As is customary, the APS Board of Directors met for a day and a half prior to the Society’s convention in San Francisco, with APS President Richard A. Thompson chairing the meeting. (For a list of Board members and other APS officers, see the Observer masthead, p. 2).
The Board reviewed APS’s ongoing activities in the areas of publications, membership, convention, administration, and government relations. In addition, they met with senior officials from several federal research agencies.
Following is a brief synopsis of those visits.
Behavioral Science at NIH
Norman Anderson, director of the Office of Behavioral and Social Science Research (OBSSR) at the National Institutes of Health (NIH) provided an update on the development of a standardized definition of behavioral and social science at NIH. This definition, which is currently being tested on a pilot basis, will be used to estimate the overall NIH portfolio in these areas.
Previously, different institutes used different definitions in identifying their behavioral and social science research grants, making it virtually impossible to get an accurate picture of what NIH is really doing in these areas. Anderson told the Board that some of OBSSR’s $2.3-million budget is used to fund grants that just missed the paylines at individual institutes, but for the most part the Office does not directly fund research. Instead, the Office is working to increase the visibility of behavioral and social science research at NIH through a variety of activities, including conferences, a special interest group, seminars, and other forums that highlight recent developments across a range of fields within these disciplines.
Basic Research at NSF
The Board also met with William Butz, director of the Social, Behavioral, and Economic Research (SBER) division of the National Science Foundation (NSF). Butz described several initiatives of interest to psychology currently underway at NSF, including a major program in the area of cognition. In addition, he reported that the Human Capital Initiative (HCI), a national behavioral science research agenda developed by more than 70 organizations under the auspices of APS, continues to be expanded by NSF, and is receiving favorable attention from the National Science Board, the agency’s oversight panel. In other areas, Butz told the Board that NSF is trying to make its review processes more conducive to interdisciplinary research collaborations; that NSF is looking seriously at the issue of teaching versus research in terms of career rewards; and that young investigators continue to be a high priority at the Foundation.
New Era at NIMH
Jane Steinberg, acting director of the Division of Clinical and Treatment Research at the National Institute of Mental Health (NIMH), described a new era of activity since the arrival of NIMH’s new director, Steven Hyman. Hyman has been especially involved in a review of the Institute’s intramural program and is giving a good deal of attention to the merger of NIMH’s peer review system with that of the larger NIH. She indicated that although he is not a psychologist, Hyman is receptive to behavioral research and that he believes strongly in integrating all areas in addressing mental health and mental illness. Steinberg also touched on two other items of interest: NIH research applicants will now be limited to three submissions per idea; and an RF A (request for applications) will be issued on informed the consent process in clinical populations (see page 49 this issue).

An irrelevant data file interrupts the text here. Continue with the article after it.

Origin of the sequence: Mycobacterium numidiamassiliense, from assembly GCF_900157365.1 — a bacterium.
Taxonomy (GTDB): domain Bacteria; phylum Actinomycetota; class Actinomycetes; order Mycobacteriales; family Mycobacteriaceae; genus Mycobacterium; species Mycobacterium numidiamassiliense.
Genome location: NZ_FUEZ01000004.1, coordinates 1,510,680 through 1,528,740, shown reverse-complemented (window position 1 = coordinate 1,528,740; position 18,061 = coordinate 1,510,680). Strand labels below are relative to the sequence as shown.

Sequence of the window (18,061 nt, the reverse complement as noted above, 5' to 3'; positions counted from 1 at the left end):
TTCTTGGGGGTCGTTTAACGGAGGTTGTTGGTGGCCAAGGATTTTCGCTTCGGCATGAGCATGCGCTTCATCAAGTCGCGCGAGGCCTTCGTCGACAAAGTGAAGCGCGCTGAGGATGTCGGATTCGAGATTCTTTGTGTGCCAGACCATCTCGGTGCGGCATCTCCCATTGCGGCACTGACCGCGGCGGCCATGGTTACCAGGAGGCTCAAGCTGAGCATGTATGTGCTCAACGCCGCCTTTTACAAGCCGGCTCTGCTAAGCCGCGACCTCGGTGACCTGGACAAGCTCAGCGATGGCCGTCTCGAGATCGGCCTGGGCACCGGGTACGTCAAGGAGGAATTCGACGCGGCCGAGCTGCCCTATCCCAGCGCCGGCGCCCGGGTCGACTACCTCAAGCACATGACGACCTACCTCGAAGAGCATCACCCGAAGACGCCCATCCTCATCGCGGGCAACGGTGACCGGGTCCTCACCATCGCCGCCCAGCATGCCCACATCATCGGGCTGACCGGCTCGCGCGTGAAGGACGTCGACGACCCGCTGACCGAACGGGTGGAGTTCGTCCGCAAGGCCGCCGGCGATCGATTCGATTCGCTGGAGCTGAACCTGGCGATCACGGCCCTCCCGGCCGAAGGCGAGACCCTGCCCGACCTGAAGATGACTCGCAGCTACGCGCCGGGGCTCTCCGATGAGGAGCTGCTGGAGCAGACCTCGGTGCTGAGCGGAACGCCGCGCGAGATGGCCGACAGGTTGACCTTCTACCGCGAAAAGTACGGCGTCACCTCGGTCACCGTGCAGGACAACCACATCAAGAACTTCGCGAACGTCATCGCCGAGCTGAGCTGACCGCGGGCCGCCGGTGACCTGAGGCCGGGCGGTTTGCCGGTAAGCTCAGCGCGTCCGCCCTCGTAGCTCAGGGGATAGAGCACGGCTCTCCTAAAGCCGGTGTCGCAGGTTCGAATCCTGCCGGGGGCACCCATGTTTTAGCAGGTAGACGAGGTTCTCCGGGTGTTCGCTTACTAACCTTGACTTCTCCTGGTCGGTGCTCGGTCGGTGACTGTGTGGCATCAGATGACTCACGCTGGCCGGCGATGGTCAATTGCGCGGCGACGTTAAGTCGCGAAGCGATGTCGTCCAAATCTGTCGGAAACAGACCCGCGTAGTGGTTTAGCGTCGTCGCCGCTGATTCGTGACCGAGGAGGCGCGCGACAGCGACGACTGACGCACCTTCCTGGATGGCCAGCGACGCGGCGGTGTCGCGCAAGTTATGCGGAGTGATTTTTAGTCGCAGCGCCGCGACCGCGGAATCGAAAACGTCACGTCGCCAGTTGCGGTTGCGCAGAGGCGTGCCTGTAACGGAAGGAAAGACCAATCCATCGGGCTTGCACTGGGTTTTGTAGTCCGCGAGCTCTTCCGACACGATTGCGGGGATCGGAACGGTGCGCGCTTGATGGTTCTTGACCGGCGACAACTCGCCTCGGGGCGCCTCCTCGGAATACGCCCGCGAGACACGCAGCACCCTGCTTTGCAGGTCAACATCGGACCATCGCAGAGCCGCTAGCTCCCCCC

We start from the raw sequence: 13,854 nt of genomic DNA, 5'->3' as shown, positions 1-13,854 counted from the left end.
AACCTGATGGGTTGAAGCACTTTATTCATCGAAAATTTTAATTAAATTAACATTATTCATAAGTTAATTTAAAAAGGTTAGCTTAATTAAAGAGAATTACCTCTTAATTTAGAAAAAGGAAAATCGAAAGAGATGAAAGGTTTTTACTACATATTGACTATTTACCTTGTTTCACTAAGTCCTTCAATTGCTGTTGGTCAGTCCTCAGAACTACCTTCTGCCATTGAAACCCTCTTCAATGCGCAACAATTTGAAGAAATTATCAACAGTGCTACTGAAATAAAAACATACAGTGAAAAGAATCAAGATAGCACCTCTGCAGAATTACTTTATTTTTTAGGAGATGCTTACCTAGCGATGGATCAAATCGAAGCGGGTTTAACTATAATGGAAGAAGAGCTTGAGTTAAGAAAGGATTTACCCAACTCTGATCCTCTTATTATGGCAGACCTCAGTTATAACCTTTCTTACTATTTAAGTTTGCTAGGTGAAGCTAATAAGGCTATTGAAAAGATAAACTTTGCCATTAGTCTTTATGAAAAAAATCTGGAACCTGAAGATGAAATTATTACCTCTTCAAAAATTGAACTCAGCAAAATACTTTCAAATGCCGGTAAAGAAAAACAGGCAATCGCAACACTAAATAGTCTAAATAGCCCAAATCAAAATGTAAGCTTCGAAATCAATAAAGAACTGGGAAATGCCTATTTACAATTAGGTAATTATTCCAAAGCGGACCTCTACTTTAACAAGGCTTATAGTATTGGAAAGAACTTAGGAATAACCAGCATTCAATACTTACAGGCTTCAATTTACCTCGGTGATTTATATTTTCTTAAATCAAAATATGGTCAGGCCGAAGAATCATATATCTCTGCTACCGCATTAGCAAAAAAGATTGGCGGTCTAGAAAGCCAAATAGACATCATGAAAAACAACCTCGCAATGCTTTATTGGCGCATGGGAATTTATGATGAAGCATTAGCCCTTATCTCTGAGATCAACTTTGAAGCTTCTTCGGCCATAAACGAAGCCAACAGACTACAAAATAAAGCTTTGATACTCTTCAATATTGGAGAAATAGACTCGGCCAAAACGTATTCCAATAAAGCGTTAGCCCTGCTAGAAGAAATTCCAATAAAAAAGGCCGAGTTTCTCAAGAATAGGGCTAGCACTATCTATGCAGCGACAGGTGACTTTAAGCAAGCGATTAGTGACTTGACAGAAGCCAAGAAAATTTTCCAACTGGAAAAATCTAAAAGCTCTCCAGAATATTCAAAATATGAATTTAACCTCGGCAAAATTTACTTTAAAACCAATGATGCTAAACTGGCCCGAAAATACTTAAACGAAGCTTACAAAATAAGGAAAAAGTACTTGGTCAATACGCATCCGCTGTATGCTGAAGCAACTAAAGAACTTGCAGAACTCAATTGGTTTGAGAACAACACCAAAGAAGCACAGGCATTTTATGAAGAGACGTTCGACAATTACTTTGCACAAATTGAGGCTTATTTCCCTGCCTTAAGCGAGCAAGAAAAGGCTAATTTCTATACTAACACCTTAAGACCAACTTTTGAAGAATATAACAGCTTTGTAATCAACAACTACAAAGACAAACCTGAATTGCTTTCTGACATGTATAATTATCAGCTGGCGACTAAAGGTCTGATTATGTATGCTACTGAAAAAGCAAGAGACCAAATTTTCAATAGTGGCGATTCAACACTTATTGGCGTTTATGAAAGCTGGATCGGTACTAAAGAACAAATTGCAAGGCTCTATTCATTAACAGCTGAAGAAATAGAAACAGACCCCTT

Tim Condon, Associate Director for Science Policy of the National Institute on Drug Abuse (NIDA), described several behavioral science-related activities that are taking place under the leadership of Director Alan Leshner, who he noted is the first psychologist to head one of the NIH Institutes. NIDA has launched a B/ST AR T (Behavioral Science Track Award for Rapid Transition) program of small grants for young investigators, and a new behavioral science research branch has been created and is spearheading the Institute’s efforts broaden its behavioral science portfolio to attract new perspectives to drug abuse research.
Condon described NIDA’s behavioral therapies initiative, which is a large, clinical trial-like effort to assess the effectiveness of various therapies in treating drug abuse and addiction. He also told the Board about NIDA’s emphasis on research training, noting that training is growing as a percentage of the Institute’s budget.
Condon closed by telling the Board about NIDA’s efforts to disseminate its research and asked the Board to help “spread the word” to researchers, policymakers, and the general public about NIDA’s scientific message, which is that drug abuse and addiction are health Sandra Scarr took over the reins as APS President, Kay Deaux became President- Elect, and the terms of
Past-President Marilynn Brewer, Secretary Betty Capaldi, and Board Member Richard Weinberg expired. In addition, Milt Hakel, chair of the Human Capital Initiative Coordinating Committee has been appointed by Scarr to serve as APS Secretary and Paul Thayer will continue as APS Treasurer.